At Morris & Stone, we sometimes take a case with an eye toward the greater legal implications. Prevailing for the client is of course our number one goal, but occasionally it is clear that the case could have legal implications beyond the dispute between the parties. This was such a case. It began as a, “well, that can’t be right” case, and morphed into a precedent that will control a small part of anti-SLAPP law until the universe reaches heat death.

Yet, it all started out so simply . . .

In January 2018, our client (we’ll call him Jack because that’s his name) hired an attorney named J. Niley Dorit to evaluate the medical records of Jack’s deceased mother for a potential medical malpractice suit against her doctors. The parties signed a fee agreement in which Jack agreed to pay Dorit a $10,000 non-refundable retainer fee. This sum was intended to cover Dorit’s time spent evaluating the claim, as well as “the costs of additional medical records and/or expert medical review if indicated.” The agreement contained an arbitration clause, which stated, “Should there arise any disagreement as to the amount of attorneys fees and/or costs, Client agrees to enter into binding arbitration of such issue or dispute before the Bar Association of San Francisco (BASF).”

On March 19, 2018, Dorit called Jack on the phone to present his analysis of the records. According to Dorit, Jack cut him off soon after Dorit began his presentation. Jack asked Dorit simply to provide his ultimate conclusion about the potential malpractice claim. Dorit said he did not think a malpractice claim was viable.

Jack was frustrated, feeling that Dorit had not provided $10,000 worth of services, especially given that he apparently had not consulted any medical experts. Conversely, Dorit felt that his experience with medical malpractice cases qualified him to review the file sufficiently to determine if a malpractice case was warranted. The medical file was huge, so Dorit felt he had earned his fee in examining the file.

The Mandatory Fee Arbitration Act

This is the sort of situation envisioned when the MFAA was was created. MFAA stands for Mandatory Fee Arbitration Act. Under California law, a client can challenge the fees charged by their attorney using this State Bar regulated process. It is designed to be very informal, and the arbitrator is not even required to follow the rules of evidence. It is a quick, low-cost way to have a fee dispute decided. Often the attorney fees involved in a fee dispute are relatively nominal, and it would never make economic sense to have to sue in court, let alone hire yet another attorney to do so. Rather than to force clients to stew in their own juices over the anger of having no recourse, the MFAA provides a quick review of the fees paid. And contrary to popular belief that the process is rigged in favor of attorneys, the MFAA arbitrators are very strict in determining if the attorney has observed all legal requirements.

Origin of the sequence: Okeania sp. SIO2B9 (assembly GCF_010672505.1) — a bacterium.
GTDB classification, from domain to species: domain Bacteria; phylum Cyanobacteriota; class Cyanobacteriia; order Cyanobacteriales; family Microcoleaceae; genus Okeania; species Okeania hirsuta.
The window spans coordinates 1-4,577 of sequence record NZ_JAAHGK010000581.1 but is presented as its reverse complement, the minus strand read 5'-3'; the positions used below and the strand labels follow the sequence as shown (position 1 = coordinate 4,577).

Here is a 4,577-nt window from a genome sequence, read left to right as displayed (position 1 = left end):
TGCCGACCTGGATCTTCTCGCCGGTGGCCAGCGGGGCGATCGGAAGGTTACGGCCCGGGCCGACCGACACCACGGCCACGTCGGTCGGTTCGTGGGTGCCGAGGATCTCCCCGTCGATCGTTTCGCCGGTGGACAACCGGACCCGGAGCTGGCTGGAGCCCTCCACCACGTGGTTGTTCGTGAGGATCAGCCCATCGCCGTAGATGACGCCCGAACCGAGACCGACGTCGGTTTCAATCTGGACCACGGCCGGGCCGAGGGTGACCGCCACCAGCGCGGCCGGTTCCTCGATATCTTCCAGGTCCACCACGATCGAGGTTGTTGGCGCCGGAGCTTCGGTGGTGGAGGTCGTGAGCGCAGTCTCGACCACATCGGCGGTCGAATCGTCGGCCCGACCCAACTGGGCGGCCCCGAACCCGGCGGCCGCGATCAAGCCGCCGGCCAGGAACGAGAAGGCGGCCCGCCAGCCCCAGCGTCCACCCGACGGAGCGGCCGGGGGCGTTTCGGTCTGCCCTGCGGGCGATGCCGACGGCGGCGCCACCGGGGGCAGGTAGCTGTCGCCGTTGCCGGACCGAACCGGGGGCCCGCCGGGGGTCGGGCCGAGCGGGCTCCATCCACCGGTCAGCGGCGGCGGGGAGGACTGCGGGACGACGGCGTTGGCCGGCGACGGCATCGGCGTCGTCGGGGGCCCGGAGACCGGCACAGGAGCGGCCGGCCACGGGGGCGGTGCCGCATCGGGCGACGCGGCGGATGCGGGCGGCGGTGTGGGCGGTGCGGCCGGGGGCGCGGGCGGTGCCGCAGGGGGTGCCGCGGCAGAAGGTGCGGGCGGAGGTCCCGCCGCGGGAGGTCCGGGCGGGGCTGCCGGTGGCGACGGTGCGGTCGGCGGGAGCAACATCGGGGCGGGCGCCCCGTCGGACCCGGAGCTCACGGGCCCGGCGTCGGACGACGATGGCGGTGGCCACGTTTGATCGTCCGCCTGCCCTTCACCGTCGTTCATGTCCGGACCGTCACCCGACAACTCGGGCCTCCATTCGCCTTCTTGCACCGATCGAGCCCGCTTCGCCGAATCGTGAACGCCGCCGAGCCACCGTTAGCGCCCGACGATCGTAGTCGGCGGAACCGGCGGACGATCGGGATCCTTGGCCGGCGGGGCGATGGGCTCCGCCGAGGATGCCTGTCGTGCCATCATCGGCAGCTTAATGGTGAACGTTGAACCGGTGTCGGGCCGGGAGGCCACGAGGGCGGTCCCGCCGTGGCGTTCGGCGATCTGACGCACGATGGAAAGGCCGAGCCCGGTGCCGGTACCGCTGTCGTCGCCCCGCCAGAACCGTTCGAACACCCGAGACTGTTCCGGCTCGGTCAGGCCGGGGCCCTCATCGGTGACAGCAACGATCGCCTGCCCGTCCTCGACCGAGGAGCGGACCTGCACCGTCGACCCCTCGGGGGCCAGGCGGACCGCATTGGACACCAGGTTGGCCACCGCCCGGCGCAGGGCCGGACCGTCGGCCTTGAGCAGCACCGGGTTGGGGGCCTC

Thus, a perfect process existed for Jack and Dorit to have the dispute decided, without going to court or even squaring off at ten paces. They submitted the fee dispute to MFAA arbitration. They presented their evidence to the Arbitrator, and ultimately he found in favor of Dorit, and allowed him to keep the $10,000 fee, awarding Jack nothing. Jack even had to cover the filing fee.

There are a couple of important things to know about the MFAA process. By law, a client always has the option to submit any fee dispute to arbitration. Sometimes it is the attorney who wants to sue to recover unpaid fees, but the attorney cannot take the matter to court without first giving the client the option to submit the dispute to arbitration. At that point, the arbitration is non-binding, unless the client then agrees to make it binding. If it is non-binding, then either party is free to reject the award of the Arbitrator and proceed to court.

Additionally, since the arbitration is so informal, and does not follow the rules of evidence, nothing from the arbitration can be used in any subsequent court proceeding. For example, had this matter proceeded to trial, Dorit would not have been permitted to bring up the fact that he had won the arbitration, or to bring up any of the arbitration testimony. It’s simply as though it never happened. This is because it would be entirely unfair to have a situation where clients are encouraged to go to an informal arbitration without the benefit of legal counsel, but then allow the attorney to use the results of that hearing against the client in some other more formal forum, such as a trial.

OK; you now know everything you need to know about MFAA arbitrations. Back to our tale.

When we left our heroes, Dorit had won, and Jack was very unhappy with the result. But Jack has a code, and that code dictated that he had lost fair and square, and he would live with that result. Even though he would have been free to reject the conclusions of the Arbitrator, he did nothing and allowed the award to become final.

Dorit sues for Malicious Prosecution

But Dorit was not as accommodating. Dorit was upset that Jack had dared to question his entitlement to the $10,000 in fees, which he felt had been a malicious thing to do, so he sued Jack in San Francisco Superior Court for Malicious Prosecution. Read the rest of this entry »

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Discussions of a Doctor’s Competence Will Almost Always Fall Under the Anti-SLAPP Statute

anti-SLAPP peer review